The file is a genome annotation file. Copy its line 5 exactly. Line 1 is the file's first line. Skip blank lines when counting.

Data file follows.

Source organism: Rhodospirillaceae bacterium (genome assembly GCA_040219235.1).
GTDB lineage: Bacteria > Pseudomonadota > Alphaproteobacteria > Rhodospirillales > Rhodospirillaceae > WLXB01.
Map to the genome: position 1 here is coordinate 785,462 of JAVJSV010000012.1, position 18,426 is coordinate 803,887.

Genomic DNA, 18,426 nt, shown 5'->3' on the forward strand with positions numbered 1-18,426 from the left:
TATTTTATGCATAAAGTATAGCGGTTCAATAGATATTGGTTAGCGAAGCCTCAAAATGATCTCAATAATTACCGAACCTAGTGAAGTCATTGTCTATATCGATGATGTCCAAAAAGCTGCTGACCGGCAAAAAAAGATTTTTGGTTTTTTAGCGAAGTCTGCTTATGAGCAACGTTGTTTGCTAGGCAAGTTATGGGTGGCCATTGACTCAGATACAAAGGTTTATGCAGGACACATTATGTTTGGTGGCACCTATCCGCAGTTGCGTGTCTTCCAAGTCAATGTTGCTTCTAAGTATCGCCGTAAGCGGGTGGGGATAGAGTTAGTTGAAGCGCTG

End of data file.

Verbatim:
TATTTTATGCATAAAGTATAGCGGTTCAATAGATATTGGTTAGCGAAGCCTCAAAATGATCTCAATAATTACCGAACCTAGTGAAGTCATTGTCTATATCGATGATGTCCAAAAAGCTGCTGACCGGCAAAAAAAGATTTTTGGTTTTTTAGCGAAGTCTGCTTATGAGCAACGTTGTTTGCTAGGCAAGTTATGGGTGGCCATTGACTCAGATACAAAGGTTTATGCAGGACACATTATGTTTGGTGGCACCTATCCGCAGTTGCGTGTCTTCCAAGTCAATGTTGCTTCTAAGTATCGCCGTAAGCGGGTGGGGATAGAGTTAGTTGAAGCGCTG